History of the United States of America, from the Discovery of the Continent - Vol. 4

By George Bancroft | Go to book overview

CHAPTER XXIV.
THE BRITISH RECOVER CANADA. NORTH CAROLINA DECLARES
FOR INDEPENDENCE.
JANUARY–JULY 1776.

THE year 1775, as it opened, found the British in the undisputed possession of all the thirteen American colonies. Before the campaign for 1776 could begin, they had been driven from New England, and every governor had abandoned his post excepting in New Jersey, where he was under arrest, and in Maryland, where he was an officer of the proprietary and was left free on parole.

The British plan of campaign for the coming season was the earliest possible relief of Quebec and the recovery of Canada by an army which was to advance by way of Montreal, Lake George and Ticonderoga to Albany, and thus insulate New England, of which the reduction was reserved to the last. At the same time Howe was to occupy the city of New York and quickly reduce the middle states. The harbor of Newport, Rhode Island, was so alluring that, with Howe’s approval, it was to be occupied by a garrison. The winter months, before the campaign in the North could be undertaken, were to be employed in restoring the king’s authority in the South.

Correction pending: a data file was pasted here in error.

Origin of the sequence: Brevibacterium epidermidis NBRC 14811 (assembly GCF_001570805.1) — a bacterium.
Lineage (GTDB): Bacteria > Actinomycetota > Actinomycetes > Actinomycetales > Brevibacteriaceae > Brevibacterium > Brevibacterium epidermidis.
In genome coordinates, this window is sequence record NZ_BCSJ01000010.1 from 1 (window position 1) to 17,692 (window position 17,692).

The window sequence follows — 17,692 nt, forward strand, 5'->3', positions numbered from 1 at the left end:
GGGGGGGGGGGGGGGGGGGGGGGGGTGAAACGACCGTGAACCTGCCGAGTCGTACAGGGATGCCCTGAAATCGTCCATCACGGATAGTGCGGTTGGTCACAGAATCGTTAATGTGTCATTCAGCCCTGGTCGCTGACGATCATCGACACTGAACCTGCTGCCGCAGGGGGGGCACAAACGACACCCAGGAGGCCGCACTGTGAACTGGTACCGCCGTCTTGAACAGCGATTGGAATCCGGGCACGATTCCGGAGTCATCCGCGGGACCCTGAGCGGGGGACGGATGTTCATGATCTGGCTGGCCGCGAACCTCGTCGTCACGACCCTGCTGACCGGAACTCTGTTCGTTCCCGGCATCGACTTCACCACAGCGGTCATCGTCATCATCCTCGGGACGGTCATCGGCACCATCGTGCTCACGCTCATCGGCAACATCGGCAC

There remained near Quebec about four hundred Americans and as many wavering Canadians. Carleton, in the well-provisioned and strongly fortified town, had twice as many as both.

The chief command of the Americans devolved on Wooster, a frugal New England Calvinist, bred in the hatred of popery, inexperienced in war, and aged. The Green Mountain boys he summoned to come down by fifties or even by tens, as

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